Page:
Concept of love in philosophy
Concept of love in philosophy
In a strictly philosophical sense, it refers to the tendency of two individuals to unite in the recognition of their respective existences. In this sense, love is configured primarily as an interpersonal relationship in which the mutual tendency, both as an effort to bridge a distance and as its completion in a union, is manifested in infinite ways and each time peculiar and irreducible; these ways are also generally defined as an expression of affinity, congeniality, mutual attraction (in the broadest sense of the term), from which the electivity and selectivity of the relationship derive.
Understood as a mutual tendency between two beings, love, as well as defining a particular type of interpersonal relationship, lends itself as an explanation of many phenomena. For example, in the Indian philosophy of the Vedas and in the Greek pre-Socratic philosophy (Hesiod, Empedocles), love was understood as a cosmic principle, the force that binds and harmonizes all things. For Plato, love (eros), as a desire for the ideal (beauty and therefore the good and true), mediates between the world of ideas and the real world, engaging man in the dialectical search that is ascent to being in itself, the idea.
Aristotle, as well as seeing in love a relationship between people, sees in it the principle on the basis of which the first motionless engine moves, as an object of desire, the other things, attracting them to itself and thus determining the final ordering of the world aimed at divine perfection. In Neoplatonism love is a preparatory way to access the absolute, the One who is the true and ideal object of all love, even if the union with it is the result of a vision to which love is preparatory.
Christianity teaches the love of God for man (grace) and the love of men among themselves (commandment of love of neighbor). Love is therefore extended to every human relationship: the only authentic human relationship is that of love; and it is commanded in view of the establishment of the Kingdom of God as a community founded on love. This love is agape (caritas), i.e., the love of God for man, which is completely disinterested and freely giving, and the love of man for his neighbor, made possible and solicited by the self-giving of the former (of God himself, who is a gratifying love for man and who wants to live in man); it is opposed to eros, i.e., a love of interest, aroused by the object that presents itself and that attracts him by “interest[ing] him”. On this basis Christian theology has elaborated the Christian doctrine of love. Where, on the other hand, the transcendent dimension of love is dropped or takes a back seat, love returns to being variously interpreted as a mere interpersonal relationship, the basis of which is generally considered to be of a sensitive nature (as was the case, for example, in the eighteenth century).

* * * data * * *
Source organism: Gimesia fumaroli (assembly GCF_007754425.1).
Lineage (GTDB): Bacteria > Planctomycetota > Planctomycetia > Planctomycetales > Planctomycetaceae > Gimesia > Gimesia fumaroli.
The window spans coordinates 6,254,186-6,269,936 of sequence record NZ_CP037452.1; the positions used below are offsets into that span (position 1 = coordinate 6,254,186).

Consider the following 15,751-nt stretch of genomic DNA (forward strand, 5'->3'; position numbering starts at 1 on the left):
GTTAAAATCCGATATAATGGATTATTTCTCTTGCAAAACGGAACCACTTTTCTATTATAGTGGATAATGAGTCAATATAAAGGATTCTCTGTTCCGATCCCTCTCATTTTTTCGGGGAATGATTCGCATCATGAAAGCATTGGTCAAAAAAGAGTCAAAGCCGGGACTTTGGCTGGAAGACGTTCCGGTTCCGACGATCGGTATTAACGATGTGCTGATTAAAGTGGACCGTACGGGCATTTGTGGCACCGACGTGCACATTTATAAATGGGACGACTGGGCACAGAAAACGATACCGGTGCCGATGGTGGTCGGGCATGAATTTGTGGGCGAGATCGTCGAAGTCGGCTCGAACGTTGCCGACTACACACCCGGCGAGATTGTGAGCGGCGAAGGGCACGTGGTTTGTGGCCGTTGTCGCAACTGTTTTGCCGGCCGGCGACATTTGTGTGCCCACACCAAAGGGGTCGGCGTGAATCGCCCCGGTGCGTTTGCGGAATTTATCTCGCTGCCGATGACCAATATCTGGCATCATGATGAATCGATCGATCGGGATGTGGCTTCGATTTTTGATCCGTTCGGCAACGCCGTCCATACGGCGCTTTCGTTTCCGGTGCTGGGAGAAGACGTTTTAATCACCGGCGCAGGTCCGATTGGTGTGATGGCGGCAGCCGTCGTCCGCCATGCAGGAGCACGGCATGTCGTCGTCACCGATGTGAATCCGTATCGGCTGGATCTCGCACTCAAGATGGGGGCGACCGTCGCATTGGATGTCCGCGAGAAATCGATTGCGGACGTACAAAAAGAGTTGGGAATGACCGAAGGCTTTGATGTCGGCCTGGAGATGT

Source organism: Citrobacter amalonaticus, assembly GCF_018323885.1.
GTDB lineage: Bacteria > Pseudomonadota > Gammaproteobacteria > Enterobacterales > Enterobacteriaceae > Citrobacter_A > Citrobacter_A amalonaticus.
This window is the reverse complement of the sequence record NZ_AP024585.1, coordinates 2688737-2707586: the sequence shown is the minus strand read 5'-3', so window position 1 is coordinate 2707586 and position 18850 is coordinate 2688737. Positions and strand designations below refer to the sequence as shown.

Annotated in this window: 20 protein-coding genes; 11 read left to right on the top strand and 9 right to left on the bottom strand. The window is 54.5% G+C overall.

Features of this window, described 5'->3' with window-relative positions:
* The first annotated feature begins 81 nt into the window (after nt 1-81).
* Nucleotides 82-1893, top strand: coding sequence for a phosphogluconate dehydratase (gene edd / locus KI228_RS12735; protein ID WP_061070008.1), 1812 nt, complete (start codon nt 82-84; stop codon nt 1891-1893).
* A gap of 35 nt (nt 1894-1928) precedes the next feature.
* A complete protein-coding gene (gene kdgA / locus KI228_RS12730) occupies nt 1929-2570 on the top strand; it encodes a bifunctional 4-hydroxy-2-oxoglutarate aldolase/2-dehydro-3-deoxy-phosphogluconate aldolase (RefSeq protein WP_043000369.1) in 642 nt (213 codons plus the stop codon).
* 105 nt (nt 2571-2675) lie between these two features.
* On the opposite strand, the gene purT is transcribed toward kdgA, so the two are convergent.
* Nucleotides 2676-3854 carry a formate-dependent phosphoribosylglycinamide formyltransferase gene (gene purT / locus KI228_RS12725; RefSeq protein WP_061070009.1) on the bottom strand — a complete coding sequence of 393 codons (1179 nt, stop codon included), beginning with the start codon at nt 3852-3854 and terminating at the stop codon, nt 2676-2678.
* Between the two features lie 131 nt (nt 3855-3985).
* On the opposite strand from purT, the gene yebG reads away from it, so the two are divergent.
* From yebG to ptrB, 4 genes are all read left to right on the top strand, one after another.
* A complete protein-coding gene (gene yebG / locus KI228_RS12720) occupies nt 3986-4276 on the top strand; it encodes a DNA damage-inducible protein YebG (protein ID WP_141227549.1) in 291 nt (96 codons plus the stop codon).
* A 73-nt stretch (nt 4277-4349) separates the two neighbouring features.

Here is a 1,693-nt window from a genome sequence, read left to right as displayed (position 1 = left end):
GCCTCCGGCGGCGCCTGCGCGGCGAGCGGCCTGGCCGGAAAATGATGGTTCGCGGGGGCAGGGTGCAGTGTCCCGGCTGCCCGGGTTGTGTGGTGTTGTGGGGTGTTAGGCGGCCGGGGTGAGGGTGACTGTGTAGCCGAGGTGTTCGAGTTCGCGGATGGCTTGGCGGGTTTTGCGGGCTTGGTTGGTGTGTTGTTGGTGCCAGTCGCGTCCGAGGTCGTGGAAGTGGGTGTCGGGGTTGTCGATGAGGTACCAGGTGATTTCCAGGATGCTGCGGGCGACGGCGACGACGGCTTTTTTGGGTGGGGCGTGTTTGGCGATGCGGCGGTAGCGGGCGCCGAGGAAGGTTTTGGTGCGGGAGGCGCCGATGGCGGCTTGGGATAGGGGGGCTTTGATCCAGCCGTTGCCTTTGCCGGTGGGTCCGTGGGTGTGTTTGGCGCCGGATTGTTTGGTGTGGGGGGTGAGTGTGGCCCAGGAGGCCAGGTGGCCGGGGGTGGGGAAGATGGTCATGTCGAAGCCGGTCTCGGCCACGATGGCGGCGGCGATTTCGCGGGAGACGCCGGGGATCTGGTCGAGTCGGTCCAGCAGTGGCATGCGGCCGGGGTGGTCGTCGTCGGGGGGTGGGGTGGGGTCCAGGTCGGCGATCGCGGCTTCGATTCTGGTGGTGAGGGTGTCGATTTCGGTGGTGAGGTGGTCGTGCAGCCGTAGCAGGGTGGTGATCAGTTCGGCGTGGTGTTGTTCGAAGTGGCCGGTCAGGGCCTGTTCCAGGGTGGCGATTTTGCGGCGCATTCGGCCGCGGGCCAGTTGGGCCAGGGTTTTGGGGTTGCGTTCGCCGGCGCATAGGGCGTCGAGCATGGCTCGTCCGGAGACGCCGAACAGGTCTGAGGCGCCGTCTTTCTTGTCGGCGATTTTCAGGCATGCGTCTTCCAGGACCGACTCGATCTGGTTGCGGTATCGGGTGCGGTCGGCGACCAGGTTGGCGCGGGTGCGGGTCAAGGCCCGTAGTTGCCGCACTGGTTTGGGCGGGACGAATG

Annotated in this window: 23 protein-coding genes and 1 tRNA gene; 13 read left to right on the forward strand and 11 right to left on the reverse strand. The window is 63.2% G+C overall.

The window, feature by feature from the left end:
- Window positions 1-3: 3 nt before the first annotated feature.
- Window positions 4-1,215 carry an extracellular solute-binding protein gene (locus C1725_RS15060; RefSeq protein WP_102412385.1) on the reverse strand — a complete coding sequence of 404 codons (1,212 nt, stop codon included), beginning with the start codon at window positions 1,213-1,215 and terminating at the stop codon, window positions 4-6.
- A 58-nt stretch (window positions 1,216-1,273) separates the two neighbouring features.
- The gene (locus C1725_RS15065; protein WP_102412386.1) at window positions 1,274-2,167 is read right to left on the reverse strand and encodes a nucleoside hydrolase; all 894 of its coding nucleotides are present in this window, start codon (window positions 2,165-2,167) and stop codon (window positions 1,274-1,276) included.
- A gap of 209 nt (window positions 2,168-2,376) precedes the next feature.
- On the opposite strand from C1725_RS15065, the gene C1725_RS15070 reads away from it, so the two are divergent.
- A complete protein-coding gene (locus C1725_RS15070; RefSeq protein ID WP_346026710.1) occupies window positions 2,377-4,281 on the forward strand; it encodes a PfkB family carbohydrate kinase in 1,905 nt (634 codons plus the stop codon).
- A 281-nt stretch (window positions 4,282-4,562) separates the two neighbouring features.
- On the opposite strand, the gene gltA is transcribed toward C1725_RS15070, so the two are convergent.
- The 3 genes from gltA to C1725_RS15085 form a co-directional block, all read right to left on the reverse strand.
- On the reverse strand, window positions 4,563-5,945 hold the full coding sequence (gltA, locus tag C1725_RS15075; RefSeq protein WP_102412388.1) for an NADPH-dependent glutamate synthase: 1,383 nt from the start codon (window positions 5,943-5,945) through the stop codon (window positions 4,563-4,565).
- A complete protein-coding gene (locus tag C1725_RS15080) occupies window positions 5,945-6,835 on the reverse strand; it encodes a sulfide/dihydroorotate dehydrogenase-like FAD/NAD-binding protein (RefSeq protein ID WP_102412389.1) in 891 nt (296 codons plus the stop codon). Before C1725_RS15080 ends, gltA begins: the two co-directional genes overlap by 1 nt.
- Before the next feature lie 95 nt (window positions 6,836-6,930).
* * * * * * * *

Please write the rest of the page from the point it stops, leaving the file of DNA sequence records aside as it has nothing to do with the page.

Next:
The whole of Romanticism is a vindication of the metaphysical scope of love. Love, by opening man to something other than himself, breaks the egoistic individuality and is a sign, a manifestation of the absolute, of the infinite, which in this way calls to itself, overcoming them, all oppositions and all multiplicities: love is the symbol of the union or identity of the infinite and the finite, and at the same time its implementation, the living presence of the infinite in the finite: F. D. E. Schleiermacher puts the unity between finite and infinite, achieved in love, at the foundation of religion; F. Schlegel finds his most important accent on the unity between the finite and the infinite, achieved in love, at the foundation of religion. Schlegel finds his highest emphasis in exalting love as a feeling of the unity of finite and infinite; Novalis defines love as “longing for the Infinite, that is, for God”; G. W. F. Hegel, in his youthful writings, identifies true love with the “true unification” for which “the living feels the living” and lovers are “a whole living”. The concept of love as unity or identification was criticized by M. Scheler, who wanted to show how love always implies the diversity of persons. This anti-romantic tendency to deny to love its character of infinity, its cosmic scope and dimension is recurrent in contemporary philosophy.
Christian morality distinguishes legitimate self-love and reprehensible self-love; the former is included in love for and in God and therefore always puts love for God before self-love; the latter is unregulated self-love, whereby one puts one’s own good before that of God and our neighbor. This love is identified by St. Augustine and St. Thomas with selfishness, from which derive “concupiscence of the flesh, concupiscence of the eyes, and pride of life.” Excluding the relationship with God and remaining in the human sphere, both Butler and Hume do not find a direct opposition between self-love and altruism; among the French moralists, La Rochefoucauld asserts that “self-love or love of oneself is only a feeling imprinted in us by nature, capable of being transformed into vice or virtue according to the tastes and passions that animate it”; Rousseau makes a clear distinction between self-love and self-love, seeing in the latter a natural feeling, which tends to the preservation of the individual, and in self-love a fictitious feeling, which leads man to esteem himself more than others. Kant distinguishes between egoism of self-love (benevolence towards himself) and egoism of self-satisfaction (arrogance and conceit) and approves rational self-love as long as it is subject to moral law.
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